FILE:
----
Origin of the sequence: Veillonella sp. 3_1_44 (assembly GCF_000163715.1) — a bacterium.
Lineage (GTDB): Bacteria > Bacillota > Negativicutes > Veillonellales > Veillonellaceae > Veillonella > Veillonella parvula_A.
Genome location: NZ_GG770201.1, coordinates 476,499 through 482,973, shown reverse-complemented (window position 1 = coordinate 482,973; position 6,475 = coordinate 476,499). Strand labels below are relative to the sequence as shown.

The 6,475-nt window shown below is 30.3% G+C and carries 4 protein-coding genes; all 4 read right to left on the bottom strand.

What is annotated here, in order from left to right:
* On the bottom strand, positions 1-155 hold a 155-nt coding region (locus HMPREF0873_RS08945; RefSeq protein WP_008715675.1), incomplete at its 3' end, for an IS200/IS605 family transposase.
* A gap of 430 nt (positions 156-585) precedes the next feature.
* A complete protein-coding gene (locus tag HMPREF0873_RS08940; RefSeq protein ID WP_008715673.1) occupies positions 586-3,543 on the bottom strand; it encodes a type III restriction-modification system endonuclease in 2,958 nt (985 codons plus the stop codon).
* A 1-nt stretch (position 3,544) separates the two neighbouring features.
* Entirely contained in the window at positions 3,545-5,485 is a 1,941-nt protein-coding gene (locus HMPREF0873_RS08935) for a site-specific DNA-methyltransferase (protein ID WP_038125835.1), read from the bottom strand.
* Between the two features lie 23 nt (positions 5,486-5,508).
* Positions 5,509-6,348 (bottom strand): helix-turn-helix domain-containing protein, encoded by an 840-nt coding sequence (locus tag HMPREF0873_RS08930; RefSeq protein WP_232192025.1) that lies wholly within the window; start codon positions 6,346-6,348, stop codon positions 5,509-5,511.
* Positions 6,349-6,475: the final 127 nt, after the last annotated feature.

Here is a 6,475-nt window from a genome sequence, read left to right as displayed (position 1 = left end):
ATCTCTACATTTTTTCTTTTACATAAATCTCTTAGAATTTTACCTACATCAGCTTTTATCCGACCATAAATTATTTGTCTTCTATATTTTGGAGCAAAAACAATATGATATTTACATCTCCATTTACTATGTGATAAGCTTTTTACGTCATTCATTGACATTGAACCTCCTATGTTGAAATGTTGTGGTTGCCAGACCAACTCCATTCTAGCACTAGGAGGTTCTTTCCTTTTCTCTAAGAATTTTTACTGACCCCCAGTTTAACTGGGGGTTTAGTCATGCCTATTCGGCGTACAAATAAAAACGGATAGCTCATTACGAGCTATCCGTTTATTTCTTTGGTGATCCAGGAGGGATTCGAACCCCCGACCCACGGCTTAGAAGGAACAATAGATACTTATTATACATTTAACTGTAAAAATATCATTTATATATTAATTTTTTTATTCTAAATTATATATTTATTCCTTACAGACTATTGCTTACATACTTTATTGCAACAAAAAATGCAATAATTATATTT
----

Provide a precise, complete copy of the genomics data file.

Origin of the sequence: Veillonella sp. 3_1_44 (assembly GCF_000163715.1) — a bacterium.
Lineage (GTDB): Bacteria > Bacillota > Negativicutes > Veillonellales > Veillonellaceae > Veillonella > Veillonella parvula_A.
Genome location: NZ_GG770201.1, coordinates 476,499 through 482,973, shown reverse-complemented (window position 1 = coordinate 482,973; position 6,475 = coordinate 476,499). Strand labels below are relative to the sequence as shown.

The 6,475-nt window shown below is 30.3% G+C and carries 4 protein-coding genes; all 4 read right to left on the bottom strand.

What is annotated here, in order from left to right:
* On the bottom strand, positions 1-155 hold a 155-nt coding region (locus HMPREF0873_RS08945; RefSeq protein WP_008715675.1), incomplete at its 3' end, for an IS200/IS605 family transposase.
* A gap of 430 nt (positions 156-585) precedes the next feature.
* A complete protein-coding gene (locus tag HMPREF0873_RS08940; RefSeq protein ID WP_008715673.1) occupies positions 586-3,543 on the bottom strand; it encodes a type III restriction-modification system endonuclease in 2,958 nt (985 codons plus the stop codon).
* A 1-nt stretch (position 3,544) separates the two neighbouring features.
* Entirely contained in the window at positions 3,545-5,485 is a 1,941-nt protein-coding gene (locus HMPREF0873_RS08935) for a site-specific DNA-methyltransferase (protein ID WP_038125835.1), read from the bottom strand.
* Between the two features lie 23 nt (positions 5,486-5,508).
* Positions 5,509-6,348 (bottom strand): helix-turn-helix domain-containing protein, encoded by an 840-nt coding sequence (locus tag HMPREF0873_RS08930; RefSeq protein WP_232192025.1) that lies wholly within the window; start codon positions 6,346-6,348, stop codon positions 5,509-5,511.
* Positions 6,349-6,475: the final 127 nt, after the last annotated feature.

Here is a 6,475-nt window from a genome sequence, read left to right as displayed (position 1 = left end):
ATCTCTACATTTTTTCTTTTACATAAATCTCTTAGAATTTTACCTACATCAGCTTTTATCCGACCATAAATTATTTGTCTTCTATATTTTGGAGCAAAAACAATATGATATTTACATCTCCATTTACTATGTGATAAGCTTTTTACGTCATTCATTGACATTGAACCTCCTATGTTGAAATGTTGTGGTTGCCAGACCAACTCCATTCTAGCACTAGGAGGTTCTTTCCTTTTCTCTAAGAATTTTTACTGACCCCCAGTTTAACTGGGGGTTTAGTCATGCCTATTCGGCGTACAAATAAAAACGGATAGCTCATTACGAGCTATCCGTTTATTTCTTTGGTGATCCAGGAGGGATTCGAACCCCCGACCCACGGCTTAGAAGGAACAATAGATACTTATTATACATTTAACTGTAAAAATATCATTTATATATTAATTTTTTTATTCTAAATTATATATTTATTCCTTACAGACTATTGCTTACATACTTTATTGCAACAAAAAATGCAATAATTATATTT